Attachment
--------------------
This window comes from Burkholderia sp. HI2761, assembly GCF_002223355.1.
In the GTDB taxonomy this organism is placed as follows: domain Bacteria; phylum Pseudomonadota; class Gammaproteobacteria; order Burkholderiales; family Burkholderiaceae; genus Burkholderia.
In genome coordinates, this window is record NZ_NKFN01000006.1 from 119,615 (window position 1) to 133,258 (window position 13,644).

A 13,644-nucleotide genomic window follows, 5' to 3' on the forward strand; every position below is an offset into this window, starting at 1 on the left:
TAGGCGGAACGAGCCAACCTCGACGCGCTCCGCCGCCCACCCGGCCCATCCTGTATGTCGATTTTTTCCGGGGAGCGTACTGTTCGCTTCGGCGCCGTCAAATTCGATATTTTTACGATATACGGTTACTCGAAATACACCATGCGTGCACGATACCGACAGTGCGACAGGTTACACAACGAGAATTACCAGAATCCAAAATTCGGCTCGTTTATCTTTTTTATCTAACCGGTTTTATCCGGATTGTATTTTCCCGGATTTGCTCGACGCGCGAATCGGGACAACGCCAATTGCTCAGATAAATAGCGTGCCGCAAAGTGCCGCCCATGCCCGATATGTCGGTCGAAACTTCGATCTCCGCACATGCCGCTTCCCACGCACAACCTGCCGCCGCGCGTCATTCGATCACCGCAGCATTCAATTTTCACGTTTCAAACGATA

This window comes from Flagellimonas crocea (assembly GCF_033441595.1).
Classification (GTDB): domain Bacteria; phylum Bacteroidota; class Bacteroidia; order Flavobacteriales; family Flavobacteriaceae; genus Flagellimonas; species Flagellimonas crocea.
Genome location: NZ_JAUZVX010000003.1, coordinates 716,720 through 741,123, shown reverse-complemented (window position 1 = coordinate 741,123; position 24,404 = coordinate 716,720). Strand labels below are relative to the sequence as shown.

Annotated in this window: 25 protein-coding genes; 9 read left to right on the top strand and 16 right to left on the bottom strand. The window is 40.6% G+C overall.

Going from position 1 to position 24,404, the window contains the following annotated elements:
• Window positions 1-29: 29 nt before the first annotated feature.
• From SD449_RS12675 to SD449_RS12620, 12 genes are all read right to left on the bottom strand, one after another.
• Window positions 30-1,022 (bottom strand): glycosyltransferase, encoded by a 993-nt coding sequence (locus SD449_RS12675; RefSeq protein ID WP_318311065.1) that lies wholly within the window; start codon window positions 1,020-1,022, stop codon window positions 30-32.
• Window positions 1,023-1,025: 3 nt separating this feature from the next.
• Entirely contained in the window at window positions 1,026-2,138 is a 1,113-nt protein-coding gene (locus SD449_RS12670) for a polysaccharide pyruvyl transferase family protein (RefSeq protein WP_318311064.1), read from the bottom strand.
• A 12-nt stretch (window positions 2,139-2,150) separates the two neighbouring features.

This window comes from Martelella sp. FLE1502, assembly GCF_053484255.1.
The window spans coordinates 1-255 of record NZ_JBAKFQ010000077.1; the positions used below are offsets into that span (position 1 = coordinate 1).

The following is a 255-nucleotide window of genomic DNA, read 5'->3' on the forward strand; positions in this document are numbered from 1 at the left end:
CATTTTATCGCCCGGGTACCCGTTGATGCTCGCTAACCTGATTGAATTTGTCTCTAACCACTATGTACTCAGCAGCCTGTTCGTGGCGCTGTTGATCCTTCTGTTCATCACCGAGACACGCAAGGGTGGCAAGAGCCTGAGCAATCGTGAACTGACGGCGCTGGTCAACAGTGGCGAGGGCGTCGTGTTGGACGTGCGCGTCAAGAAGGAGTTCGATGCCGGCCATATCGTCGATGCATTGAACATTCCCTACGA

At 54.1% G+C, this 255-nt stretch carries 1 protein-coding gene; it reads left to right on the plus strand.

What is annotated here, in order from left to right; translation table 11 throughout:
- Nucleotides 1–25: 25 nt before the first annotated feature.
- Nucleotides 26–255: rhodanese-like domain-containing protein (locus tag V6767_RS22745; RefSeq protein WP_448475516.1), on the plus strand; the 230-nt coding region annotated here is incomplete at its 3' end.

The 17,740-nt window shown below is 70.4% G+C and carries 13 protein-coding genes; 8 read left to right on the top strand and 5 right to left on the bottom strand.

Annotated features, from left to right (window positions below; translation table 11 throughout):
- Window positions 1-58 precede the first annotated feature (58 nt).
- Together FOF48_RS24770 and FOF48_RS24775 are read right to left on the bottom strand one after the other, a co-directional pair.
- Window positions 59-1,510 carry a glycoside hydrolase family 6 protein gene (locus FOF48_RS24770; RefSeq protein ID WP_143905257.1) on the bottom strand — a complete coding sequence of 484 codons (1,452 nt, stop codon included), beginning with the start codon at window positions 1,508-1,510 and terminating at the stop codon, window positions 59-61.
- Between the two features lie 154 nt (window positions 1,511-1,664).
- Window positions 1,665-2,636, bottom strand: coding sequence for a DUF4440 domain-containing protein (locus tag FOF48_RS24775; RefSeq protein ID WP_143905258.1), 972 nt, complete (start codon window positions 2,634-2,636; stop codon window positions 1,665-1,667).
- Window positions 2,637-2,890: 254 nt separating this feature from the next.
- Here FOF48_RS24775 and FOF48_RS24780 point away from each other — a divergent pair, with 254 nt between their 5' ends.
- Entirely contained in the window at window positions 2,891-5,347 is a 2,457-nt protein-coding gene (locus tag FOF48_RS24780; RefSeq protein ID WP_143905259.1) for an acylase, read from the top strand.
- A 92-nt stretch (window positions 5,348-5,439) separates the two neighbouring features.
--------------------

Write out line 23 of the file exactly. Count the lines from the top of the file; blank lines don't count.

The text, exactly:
- Nucleotides 1–25: 25 nt before the first annotated feature.